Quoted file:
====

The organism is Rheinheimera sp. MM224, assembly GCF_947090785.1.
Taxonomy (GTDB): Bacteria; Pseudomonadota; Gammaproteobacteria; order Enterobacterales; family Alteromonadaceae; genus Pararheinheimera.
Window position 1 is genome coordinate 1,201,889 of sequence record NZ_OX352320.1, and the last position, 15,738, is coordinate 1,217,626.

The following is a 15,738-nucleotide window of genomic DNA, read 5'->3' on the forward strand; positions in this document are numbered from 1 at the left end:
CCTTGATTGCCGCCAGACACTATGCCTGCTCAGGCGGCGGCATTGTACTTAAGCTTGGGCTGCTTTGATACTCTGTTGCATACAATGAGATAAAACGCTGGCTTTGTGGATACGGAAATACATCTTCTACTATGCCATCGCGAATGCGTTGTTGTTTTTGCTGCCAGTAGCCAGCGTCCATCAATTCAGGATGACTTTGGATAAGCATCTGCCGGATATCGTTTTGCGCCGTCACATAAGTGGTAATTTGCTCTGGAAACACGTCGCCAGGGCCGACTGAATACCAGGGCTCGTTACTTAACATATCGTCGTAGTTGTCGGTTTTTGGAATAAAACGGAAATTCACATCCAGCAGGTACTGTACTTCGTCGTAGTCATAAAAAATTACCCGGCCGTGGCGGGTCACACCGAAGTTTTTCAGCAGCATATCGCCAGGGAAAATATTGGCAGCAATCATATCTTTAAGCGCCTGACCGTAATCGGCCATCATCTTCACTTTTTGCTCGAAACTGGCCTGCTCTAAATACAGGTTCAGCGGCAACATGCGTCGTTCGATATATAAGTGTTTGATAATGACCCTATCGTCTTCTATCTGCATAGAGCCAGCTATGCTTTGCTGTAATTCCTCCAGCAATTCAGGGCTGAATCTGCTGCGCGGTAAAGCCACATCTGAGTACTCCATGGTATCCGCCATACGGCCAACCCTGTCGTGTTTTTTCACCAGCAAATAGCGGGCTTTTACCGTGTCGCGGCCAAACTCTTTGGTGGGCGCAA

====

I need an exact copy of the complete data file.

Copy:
The organism is Rheinheimera sp. MM224, assembly GCF_947090785.1.
Taxonomy (GTDB): Bacteria; Pseudomonadota; Gammaproteobacteria; order Enterobacterales; family Alteromonadaceae; genus Pararheinheimera.
Window position 1 is genome coordinate 1,201,889 of sequence record NZ_OX352320.1, and the last position, 15,738, is coordinate 1,217,626.

The following is a 15,738-nucleotide window of genomic DNA, read 5'->3' on the forward strand; positions in this document are numbered from 1 at the left end:
CCTTGATTGCCGCCAGACACTATGCCTGCTCAGGCGGCGGCATTGTACTTAAGCTTGGGCTGCTTTGATACTCTGTTGCATACAATGAGATAAAACGCTGGCTTTGTGGATACGGAAATACATCTTCTACTATGCCATCGCGAATGCGTTGTTGTTTTTGCTGCCAGTAGCCAGCGTCCATCAATTCAGGATGACTTTGGATAAGCATCTGCCGGATATCGTTTTGCGCCGTCACATAAGTGGTAATTTGCTCTGGAAACACGTCGCCAGGGCCGACTGAATACCAGGGCTCGTTACTTAACATATCGTCGTAGTTGTCGGTTTTTGGAATAAAACGGAAATTCACATCCAGCAGGTACTGTACTTCGTCGTAGTCATAAAAAATTACCCGGCCGTGGCGGGTCACACCGAAGTTTTTCAGCAGCATATCGCCAGGGAAAATATTGGCAGCAATCATATCTTTAAGCGCCTGACCGTAATCGGCCATCATCTTCACTTTTTGCTCGAAACTGGCCTGCTCTAAATACAGGTTCAGCGGCAACATGCGTCGTTCGATATATAAGTGTTTGATAATGACCCTATCGTCTTCTATCTGCATAGAGCCAGCTATGCTTTGCTGTAATTCCTCCAGCAATTCAGGGCTGAATCTGCTGCGCGGTAAAGCCACATCTGAGTACTCCATGGTATCCGCCATACGGCCAACCCTGTCGTGTTTTTTCACCAGCAAATAGCGGGCTTTTACCGTGTCGCGGCCAAACTCTTTGGTGGGCGCAA